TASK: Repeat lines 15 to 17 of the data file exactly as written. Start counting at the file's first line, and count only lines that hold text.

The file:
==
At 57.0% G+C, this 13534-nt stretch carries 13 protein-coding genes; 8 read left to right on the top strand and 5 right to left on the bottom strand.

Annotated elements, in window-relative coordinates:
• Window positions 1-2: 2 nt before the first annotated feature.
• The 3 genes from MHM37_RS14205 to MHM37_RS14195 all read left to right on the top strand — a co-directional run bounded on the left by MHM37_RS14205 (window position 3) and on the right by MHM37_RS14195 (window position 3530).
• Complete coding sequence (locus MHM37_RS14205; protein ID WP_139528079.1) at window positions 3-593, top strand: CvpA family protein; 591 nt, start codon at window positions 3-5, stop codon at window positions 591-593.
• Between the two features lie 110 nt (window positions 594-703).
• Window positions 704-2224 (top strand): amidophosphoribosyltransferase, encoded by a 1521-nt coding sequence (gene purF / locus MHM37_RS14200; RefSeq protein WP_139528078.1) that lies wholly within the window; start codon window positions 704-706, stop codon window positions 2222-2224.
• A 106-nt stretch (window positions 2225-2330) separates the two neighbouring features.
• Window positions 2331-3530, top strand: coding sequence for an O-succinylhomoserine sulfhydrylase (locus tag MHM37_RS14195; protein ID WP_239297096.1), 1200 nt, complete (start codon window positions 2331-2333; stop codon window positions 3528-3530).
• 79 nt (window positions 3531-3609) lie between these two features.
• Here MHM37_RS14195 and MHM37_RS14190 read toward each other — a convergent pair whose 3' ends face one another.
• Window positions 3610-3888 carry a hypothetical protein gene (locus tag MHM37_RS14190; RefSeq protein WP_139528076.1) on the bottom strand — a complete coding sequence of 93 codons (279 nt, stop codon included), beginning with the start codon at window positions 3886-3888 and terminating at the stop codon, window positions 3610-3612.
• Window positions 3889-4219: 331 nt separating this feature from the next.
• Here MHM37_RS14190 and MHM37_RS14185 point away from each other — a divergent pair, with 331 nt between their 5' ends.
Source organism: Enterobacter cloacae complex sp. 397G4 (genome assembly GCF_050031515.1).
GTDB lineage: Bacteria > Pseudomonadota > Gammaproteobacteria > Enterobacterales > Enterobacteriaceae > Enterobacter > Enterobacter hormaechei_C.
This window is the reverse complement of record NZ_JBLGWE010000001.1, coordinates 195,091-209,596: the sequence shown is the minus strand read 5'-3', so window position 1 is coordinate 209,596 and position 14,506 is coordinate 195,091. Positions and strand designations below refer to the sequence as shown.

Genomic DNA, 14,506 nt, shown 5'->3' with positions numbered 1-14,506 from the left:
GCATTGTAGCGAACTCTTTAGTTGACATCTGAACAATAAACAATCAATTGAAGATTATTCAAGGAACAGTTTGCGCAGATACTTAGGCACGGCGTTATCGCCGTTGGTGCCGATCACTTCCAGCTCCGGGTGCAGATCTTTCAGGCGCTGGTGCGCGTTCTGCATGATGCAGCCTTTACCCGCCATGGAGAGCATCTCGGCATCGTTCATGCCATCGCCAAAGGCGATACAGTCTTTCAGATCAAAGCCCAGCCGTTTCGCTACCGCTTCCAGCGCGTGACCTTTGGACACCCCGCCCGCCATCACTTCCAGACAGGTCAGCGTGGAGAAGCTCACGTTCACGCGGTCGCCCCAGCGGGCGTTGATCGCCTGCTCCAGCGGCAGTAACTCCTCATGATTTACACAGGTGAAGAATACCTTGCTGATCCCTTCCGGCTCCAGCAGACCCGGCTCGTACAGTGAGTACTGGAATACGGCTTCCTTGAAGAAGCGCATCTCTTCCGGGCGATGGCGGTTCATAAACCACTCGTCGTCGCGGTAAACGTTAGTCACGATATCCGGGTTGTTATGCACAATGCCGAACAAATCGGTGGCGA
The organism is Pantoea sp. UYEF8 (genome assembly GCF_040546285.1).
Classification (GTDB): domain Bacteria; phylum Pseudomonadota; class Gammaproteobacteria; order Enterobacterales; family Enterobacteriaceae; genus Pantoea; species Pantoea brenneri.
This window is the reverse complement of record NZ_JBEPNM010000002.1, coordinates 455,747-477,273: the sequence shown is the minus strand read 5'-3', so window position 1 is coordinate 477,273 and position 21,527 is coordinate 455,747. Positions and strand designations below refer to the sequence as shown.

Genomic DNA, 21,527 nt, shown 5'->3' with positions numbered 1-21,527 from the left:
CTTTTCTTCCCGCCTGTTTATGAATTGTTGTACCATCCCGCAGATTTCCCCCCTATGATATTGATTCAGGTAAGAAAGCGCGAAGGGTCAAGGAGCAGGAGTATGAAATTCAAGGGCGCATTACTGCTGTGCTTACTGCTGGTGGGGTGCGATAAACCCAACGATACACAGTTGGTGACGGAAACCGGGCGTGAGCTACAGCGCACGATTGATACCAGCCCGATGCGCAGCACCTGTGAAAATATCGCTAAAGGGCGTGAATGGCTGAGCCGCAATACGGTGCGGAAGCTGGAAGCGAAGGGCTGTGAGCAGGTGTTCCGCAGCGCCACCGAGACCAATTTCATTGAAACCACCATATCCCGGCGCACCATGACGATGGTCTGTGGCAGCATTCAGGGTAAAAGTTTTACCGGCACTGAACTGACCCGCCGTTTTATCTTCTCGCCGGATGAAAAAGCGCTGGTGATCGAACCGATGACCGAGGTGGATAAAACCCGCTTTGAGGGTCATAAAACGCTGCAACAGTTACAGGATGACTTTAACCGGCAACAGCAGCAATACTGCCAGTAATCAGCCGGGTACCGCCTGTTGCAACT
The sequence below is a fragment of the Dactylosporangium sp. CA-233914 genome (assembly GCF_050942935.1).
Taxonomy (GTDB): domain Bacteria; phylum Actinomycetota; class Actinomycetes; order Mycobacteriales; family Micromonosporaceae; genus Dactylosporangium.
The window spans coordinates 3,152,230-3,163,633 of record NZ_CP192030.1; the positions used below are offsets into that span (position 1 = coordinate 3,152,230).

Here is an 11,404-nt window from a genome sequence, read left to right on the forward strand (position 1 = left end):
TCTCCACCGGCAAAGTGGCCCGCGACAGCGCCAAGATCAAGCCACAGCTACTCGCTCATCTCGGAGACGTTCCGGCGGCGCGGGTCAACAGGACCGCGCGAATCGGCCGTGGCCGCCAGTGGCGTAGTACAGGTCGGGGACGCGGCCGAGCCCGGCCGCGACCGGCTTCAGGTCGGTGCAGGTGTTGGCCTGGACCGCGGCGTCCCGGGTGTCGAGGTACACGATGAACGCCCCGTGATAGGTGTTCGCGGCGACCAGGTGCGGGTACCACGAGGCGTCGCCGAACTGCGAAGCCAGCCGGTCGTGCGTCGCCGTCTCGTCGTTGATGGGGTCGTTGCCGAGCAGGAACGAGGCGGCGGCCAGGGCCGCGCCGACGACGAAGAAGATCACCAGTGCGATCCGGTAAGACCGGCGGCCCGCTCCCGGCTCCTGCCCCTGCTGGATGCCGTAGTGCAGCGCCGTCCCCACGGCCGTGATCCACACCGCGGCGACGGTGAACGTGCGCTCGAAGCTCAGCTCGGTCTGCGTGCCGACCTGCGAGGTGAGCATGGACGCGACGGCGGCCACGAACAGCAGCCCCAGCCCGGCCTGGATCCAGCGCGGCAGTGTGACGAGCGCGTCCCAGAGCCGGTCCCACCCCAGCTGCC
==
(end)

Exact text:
Source organism: Enterobacter cloacae complex sp. 397G4 (genome assembly GCF_050031515.1).
GTDB lineage: Bacteria > Pseudomonadota > Gammaproteobacteria > Enterobacterales > Enterobacteriaceae > Enterobacter > Enterobacter hormaechei_C.
This window is the reverse complement of record NZ_JBLGWE010000001.1, coordinates 195,091-209,596: the sequence shown is the minus strand read 5'-3', so window position 1 is coordinate 209,596 and position 14,506 is coordinate 195,091. Positions and strand designations below refer to the sequence as shown.